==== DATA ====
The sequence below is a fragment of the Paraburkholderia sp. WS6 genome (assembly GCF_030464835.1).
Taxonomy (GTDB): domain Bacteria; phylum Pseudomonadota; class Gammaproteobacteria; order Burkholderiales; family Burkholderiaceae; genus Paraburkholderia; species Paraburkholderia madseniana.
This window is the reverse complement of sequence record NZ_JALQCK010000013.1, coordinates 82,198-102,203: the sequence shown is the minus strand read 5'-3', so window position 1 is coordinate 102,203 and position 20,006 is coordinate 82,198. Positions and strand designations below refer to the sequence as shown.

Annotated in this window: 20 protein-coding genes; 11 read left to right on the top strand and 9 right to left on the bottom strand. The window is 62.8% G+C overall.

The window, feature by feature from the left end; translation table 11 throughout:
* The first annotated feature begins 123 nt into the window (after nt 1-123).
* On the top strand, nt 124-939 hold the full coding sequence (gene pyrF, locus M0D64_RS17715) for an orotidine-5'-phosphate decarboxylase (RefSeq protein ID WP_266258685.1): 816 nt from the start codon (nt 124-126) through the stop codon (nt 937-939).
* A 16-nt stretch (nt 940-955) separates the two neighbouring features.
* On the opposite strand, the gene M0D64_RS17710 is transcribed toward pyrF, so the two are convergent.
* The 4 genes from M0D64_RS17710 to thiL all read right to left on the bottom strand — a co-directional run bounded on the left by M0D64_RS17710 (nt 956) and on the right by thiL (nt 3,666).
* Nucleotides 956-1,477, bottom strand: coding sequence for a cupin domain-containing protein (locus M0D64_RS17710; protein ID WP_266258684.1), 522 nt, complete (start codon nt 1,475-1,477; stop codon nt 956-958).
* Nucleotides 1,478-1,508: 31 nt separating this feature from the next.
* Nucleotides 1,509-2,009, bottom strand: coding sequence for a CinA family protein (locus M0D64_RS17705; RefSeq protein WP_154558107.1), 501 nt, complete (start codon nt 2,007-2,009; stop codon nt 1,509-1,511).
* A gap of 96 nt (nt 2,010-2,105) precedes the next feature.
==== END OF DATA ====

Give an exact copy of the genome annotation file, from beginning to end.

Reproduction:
The sequence below is a fragment of the Paraburkholderia sp. WS6 genome (assembly GCF_030464835.1).
Taxonomy (GTDB): domain Bacteria; phylum Pseudomonadota; class Gammaproteobacteria; order Burkholderiales; family Burkholderiaceae; genus Paraburkholderia; species Paraburkholderia madseniana.
This window is the reverse complement of sequence record NZ_JALQCK010000013.1, coordinates 82,198-102,203: the sequence shown is the minus strand read 5'-3', so window position 1 is coordinate 102,203 and position 20,006 is coordinate 82,198. Positions and strand designations below refer to the sequence as shown.

Annotated in this window: 20 protein-coding genes; 11 read left to right on the top strand and 9 right to left on the bottom strand. The window is 62.8% G+C overall.

The window, feature by feature from the left end; translation table 11 throughout:
* The first annotated feature begins 123 nt into the window (after nt 1-123).
* On the top strand, nt 124-939 hold the full coding sequence (gene pyrF, locus M0D64_RS17715) for an orotidine-5'-phosphate decarboxylase (RefSeq protein ID WP_266258685.1): 816 nt from the start codon (nt 124-126) through the stop codon (nt 937-939).
* A 16-nt stretch (nt 940-955) separates the two neighbouring features.
* On the opposite strand, the gene M0D64_RS17710 is transcribed toward pyrF, so the two are convergent.
* The 4 genes from M0D64_RS17710 to thiL all read right to left on the bottom strand — a co-directional run bounded on the left by M0D64_RS17710 (nt 956) and on the right by thiL (nt 3,666).
* Nucleotides 956-1,477, bottom strand: coding sequence for a cupin domain-containing protein (locus M0D64_RS17710; protein ID WP_266258684.1), 522 nt, complete (start codon nt 1,475-1,477; stop codon nt 956-958).
* Nucleotides 1,478-1,508: 31 nt separating this feature from the next.
* Nucleotides 1,509-2,009, bottom strand: coding sequence for a CinA family protein (locus M0D64_RS17705; RefSeq protein WP_154558107.1), 501 nt, complete (start codon nt 2,007-2,009; stop codon nt 1,509-1,511).
* A gap of 96 nt (nt 2,010-2,105) precedes the next feature.